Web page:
Mr Danladi disclosed this to PREMIUM TIMES in an interview on Thursday.
Tuta absoluta is a species of moth in the family of Gelechiidae. It is also known by the name tomato leaf miner or tomato Ebola.
It is well known as a serious pest of tomato crops in Europe and South America.
In 2016, Tuta absoluta ravaged many tomato farms across Nigeria which resulted in farmers losing over half of their anticipated harvest, whilst causing an astronomical increase in the tomato market price.
It was also reported that tomato farmers in Kano State alone lost over N2 billion to Tuta absoluta in 2016.
Six tomato producing States inclusive, Kano, Jigawa, Katsina, Gombe, Plateau and FCT were affected by the pest in 2017, according to the Federal Ministry of Agriculture and Rural Development.
According to Mr Danladi, “What we are experiencing much now is the disease of tuta absoluta. The return of the pest in April has destroyed farms.” He added that there is also a widespread stunting of tomatoes due to the excessive heat recorded.
“It’s almost every year, as far as the temperature rises above 38 degrees. Tomatoes hardly survive during that period,” he said.
“We even tried another variety to be able to see if it could fill the gap but unfortunately the variety could not withstand the temperature.”
Mr Danladi noted that tomato farmers in Kano also lost a lot at the beginning of the coronavirus pandemic. “Concerning this COVID-19, we really lost so much from the beginning, even if it’s from Kano alone.”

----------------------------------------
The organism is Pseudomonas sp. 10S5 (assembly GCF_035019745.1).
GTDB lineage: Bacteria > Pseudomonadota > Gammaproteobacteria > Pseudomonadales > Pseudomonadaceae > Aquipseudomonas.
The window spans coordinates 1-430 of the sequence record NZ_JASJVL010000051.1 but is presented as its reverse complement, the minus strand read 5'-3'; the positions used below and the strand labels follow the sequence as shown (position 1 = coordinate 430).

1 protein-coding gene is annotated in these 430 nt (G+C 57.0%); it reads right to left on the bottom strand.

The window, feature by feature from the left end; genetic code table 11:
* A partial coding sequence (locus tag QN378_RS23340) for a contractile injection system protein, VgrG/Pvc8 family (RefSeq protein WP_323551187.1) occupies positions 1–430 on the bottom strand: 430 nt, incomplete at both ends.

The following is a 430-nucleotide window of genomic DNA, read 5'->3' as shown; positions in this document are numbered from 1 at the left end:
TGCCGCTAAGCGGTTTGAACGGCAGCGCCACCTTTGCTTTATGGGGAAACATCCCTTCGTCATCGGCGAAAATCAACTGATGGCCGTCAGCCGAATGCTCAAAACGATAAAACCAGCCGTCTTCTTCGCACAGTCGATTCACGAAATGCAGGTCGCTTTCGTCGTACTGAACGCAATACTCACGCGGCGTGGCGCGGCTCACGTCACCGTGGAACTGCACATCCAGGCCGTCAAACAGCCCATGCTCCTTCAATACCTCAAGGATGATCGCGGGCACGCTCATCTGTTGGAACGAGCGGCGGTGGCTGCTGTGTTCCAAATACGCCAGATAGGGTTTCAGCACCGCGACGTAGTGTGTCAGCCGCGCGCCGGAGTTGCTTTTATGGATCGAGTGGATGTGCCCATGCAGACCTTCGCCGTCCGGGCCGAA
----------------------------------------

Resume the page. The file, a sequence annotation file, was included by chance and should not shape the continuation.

“We transplanted about 2500 hectares under the Anchor Borrowers Program (ABP) for this late transplanting, but, unfortunately, less than 10 per cent survived.
“If the 2500 hectares had survived, it (would have) definitely crash the price of tomato but, no matter how little it is, the price is going on every day,” he said.
He further stated that so many people transplanted under the Anchor Borrowers Programme, hence the price of tomato is not likely to escalate.
“We want to let the government know that farmers, most especially those under the ABP, who experienced this “tuta absoluta” problem have definitely lost a lot. So, we are seeking the government to give them a waiver for the loss.
“You know tomato is not something you can preserve on the farm, so if (it ripens), you harvest it and if you don’t harvest it, it will decay at the farm.”
Also speaking to PREMIUM TIMES, Saadi Ali, a Kano tomato farmer said all his effort to prevent the outbreak of the pest in his farm came to no avail.
“I first discovered Tuta absoluta on my farm in 2016 when I lost some huge amount of money. This year, another set of the pest infested my crops without me having much knowledge of the pest,” he said.